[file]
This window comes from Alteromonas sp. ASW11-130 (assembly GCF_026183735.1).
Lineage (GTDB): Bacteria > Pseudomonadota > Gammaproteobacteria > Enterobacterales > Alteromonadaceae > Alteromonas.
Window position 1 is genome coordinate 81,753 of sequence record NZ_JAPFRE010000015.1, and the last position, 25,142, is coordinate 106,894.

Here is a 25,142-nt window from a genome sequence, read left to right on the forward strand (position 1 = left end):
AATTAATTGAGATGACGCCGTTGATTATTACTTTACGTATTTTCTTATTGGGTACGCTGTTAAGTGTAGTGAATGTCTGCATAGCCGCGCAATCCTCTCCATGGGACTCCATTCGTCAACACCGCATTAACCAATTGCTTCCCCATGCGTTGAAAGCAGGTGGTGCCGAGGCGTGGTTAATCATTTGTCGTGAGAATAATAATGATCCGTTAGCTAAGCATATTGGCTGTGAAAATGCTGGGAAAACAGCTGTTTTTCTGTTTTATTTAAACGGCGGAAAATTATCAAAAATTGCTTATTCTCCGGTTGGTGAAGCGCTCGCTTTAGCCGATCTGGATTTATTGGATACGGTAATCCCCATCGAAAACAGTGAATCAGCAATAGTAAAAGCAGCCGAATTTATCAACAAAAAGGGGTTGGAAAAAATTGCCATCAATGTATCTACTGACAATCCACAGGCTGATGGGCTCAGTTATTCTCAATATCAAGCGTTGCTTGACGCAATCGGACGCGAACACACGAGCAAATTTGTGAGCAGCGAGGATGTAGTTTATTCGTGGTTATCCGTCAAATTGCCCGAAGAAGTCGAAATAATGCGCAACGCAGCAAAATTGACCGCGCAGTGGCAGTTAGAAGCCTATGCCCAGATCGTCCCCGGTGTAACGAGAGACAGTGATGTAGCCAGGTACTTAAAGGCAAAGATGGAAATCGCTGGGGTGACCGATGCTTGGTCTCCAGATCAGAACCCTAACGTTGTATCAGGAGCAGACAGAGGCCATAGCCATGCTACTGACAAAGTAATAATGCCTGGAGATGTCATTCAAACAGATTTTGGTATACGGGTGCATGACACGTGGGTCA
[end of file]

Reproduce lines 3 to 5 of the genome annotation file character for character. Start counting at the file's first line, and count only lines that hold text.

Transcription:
Window position 1 is genome coordinate 81,753 of sequence record NZ_JAPFRE010000015.1, and the last position, 25,142, is coordinate 106,894.

Here is a 25,142-nt window from a genome sequence, read left to right on the forward strand (position 1 = left end):
AATTAATTGAGATGACGCCGTTGATTATTACTTTACGTATTTTCTTATTGGGTACGCTGTTAAGTGTAGTGAATGTCTGCATAGCCGCGCAATCCTCTCCATGGGACTCCATTCGTCAACACCGCATTAACCAATTGCTTCCCCATGCGTTGAAAGCAGGTGGTGCCGAGGCGTGGTTAATCATTTGTCGTGAGAATAATAATGATCCGTTAGCTAAGCATATTGGCTGTGAAAATGCTGGGAAAACAGCTGTTTTTCTGTTTTATTTAAACGGCGGAAAATTATCAAAAATTGCTTATTCTCCGGTTGGTGAAGCGCTCGCTTTAGCCGATCTGGATTTATTGGATACGGTAATCCCCATCGAAAACAGTGAATCAGCAATAGTAAAAGCAGCCGAATTTATCAACAAAAAGGGGTTGGAAAAAATTGCCATCAATGTATCTACTGACAATCCACAGGCTGATGGGCTCAGTTATTCTCAATATCAAGCGTTGCTTGACGCAATCGGACGCGAACACACGAGCAAATTTGTGAGCAGCGAGGATGTAGTTTATTCGTGGTTATCCGTCAAATTGCCCGAAGAAGTCGAAATAATGCGCAACGCAGCAAAATTGACCGCGCAGTGGCAGTTAGAAGCCTATGCCCAGATCGTCCCCGGTGTAACGAGAGACAGTGATGTAGCCAGGTACTTAAAGGCAAAGATGGAAATCGCTGGGGTGACCGATGCTTGGTCTCCAGATCAGAACCCTAACGTTGTATCAGGAGCAGACAGAGGCCATAGCCATGCTACTGACAAAGTAATAATGCCTGGAGATGTCATTCAAACAGATTTTGGTATACGGGTGCATGACACGTGGGTCA